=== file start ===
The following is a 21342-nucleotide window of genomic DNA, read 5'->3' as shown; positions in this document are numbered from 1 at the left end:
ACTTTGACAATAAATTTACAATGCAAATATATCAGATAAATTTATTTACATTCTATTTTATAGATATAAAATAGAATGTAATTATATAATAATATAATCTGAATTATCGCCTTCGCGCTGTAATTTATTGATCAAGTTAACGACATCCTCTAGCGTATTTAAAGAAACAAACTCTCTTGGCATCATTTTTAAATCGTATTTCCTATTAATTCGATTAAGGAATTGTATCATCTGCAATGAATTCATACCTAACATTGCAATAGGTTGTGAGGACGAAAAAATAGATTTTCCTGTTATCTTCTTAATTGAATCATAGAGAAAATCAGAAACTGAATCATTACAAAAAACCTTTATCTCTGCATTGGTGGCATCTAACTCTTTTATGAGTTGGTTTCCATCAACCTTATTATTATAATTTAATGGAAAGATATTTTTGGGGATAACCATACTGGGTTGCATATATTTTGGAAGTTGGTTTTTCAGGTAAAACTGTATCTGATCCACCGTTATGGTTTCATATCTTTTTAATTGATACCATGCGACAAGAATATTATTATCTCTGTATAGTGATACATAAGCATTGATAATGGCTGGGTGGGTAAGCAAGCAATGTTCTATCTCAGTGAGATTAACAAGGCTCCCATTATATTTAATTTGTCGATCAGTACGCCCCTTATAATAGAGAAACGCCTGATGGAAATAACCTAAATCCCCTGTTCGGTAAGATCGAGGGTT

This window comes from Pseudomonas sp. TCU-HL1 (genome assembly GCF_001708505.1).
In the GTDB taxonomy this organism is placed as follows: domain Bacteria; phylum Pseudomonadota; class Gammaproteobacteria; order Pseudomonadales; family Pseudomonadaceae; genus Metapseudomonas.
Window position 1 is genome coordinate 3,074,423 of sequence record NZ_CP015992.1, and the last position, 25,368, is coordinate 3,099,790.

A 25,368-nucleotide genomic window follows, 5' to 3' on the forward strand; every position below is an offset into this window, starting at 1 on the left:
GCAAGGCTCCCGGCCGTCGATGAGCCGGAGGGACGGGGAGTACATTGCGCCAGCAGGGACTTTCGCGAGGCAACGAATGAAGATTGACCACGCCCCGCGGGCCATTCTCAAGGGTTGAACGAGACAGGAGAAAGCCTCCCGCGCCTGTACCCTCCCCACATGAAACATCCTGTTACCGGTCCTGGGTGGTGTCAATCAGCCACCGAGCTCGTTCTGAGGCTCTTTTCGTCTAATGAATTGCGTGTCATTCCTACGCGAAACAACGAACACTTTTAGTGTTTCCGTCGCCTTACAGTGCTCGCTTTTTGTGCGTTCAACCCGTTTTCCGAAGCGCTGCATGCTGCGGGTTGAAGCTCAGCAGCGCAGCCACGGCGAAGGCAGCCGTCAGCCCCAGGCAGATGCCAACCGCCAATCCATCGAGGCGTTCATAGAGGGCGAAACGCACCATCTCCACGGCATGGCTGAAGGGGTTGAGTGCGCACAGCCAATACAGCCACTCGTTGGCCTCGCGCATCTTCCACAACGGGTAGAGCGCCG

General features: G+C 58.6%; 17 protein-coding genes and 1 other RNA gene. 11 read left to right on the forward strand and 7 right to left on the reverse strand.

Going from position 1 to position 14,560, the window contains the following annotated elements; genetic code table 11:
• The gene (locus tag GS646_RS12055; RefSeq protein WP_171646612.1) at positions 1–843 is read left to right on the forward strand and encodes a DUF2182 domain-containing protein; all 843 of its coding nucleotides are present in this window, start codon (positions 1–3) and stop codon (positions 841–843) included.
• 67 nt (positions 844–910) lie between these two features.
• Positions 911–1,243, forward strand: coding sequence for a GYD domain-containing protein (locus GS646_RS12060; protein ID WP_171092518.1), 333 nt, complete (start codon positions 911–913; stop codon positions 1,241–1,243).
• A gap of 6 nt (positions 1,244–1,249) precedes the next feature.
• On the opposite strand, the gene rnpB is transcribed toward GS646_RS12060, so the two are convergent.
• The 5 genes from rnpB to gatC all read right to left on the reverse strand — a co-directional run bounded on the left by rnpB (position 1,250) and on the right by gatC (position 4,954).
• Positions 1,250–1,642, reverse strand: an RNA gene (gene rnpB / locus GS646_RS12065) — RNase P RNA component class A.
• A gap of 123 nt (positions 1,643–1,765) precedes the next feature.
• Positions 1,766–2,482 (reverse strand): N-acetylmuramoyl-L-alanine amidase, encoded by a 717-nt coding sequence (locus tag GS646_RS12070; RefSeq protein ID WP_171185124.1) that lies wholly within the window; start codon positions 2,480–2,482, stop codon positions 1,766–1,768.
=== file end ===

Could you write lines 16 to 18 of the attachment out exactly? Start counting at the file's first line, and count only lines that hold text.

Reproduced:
• Positions 1,250–1,642, reverse strand: an RNA gene (gene rnpB / locus GS646_RS12065) — RNase P RNA component class A.
• A gap of 123 nt (positions 1,643–1,765) precedes the next feature.
• Positions 1,766–2,482 (reverse strand): N-acetylmuramoyl-L-alanine amidase, encoded by a 717-nt coding sequence (locus tag GS646_RS12070; RefSeq protein ID WP_171185124.1) that lies wholly within the window; start codon positions 2,480–2,482, stop codon positions 1,766–1,768.